Visually-impaired students visit Chek Jawa

On May 12, students from the Singapore School of Visually Handicapped got a chance to experience the wonders of nature at Chek Jawa for the first time. Together with trained guides and volunteers, they explored the mangrove wetlands in Pulau Ubin. Sounds of delight and amazement filled the air as the students gingerly touch the rough skin of a starfish or held out their palm for their guide to put a hermit crab on their hands.

The trip, sponsored by the Singapore Press Holdings Foundation and initiated by the National Parks Board, is part of a ‘Special Projects to Understand Nature’ (SUN) Club programme organised for children with special needs. The programme celebrates its 3rd anniversary this year with 50% more field trips organised for children with special needs.

Since its inception in Oct 2006, the programme has benefited close to 1,600 children with special needs as they visited nature areas and parks such as Pasir Ris Park and Sungei Buloh Wetland Reserve. This year, 60 field trips will be organised for about 1,200 children, a 50% increase from the 40 trips organised last year.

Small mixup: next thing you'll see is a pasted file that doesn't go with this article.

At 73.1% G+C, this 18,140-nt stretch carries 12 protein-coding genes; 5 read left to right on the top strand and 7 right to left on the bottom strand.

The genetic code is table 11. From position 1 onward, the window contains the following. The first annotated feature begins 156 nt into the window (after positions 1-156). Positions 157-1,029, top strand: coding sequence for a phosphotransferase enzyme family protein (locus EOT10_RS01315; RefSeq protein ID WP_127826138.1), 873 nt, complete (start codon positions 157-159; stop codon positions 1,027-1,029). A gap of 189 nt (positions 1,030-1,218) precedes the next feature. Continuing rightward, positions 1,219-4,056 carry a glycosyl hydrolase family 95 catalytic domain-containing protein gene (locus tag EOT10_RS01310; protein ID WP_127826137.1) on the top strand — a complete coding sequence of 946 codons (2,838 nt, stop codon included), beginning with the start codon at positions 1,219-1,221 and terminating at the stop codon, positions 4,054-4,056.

The Chek Jawa Wetlands at Pulau Ubin was added to the list for the first time this year, along with East Coast Park and Fort Canning Park.

Ms Ginney Lim, General Manager of SPH Foundation, said: "Through the SUN Club programme, children with special needs get the opportunity to enjoy the interesting flora and fauna found in our nation's beautiful parks and nature reserves. SPH Foundation is glad to contribute to the children's overall well-being by providing such a meaningful experience for them. To ensure that the students get the most out of the programme, our partner NParks has worked closely with the various schools to customise the nature trips according to their needs."

Commented Dr Leong Chee Chiew, Chief Operating Officer of NParks: “We are glad to have the continuous support of SPH Foundation in this programme.  We look forward to involving more children with special needs in our visits to our parks and nature reserves, so that they can enjoy Mother Nature and learn more about Singapore’s rich biodiversity.”


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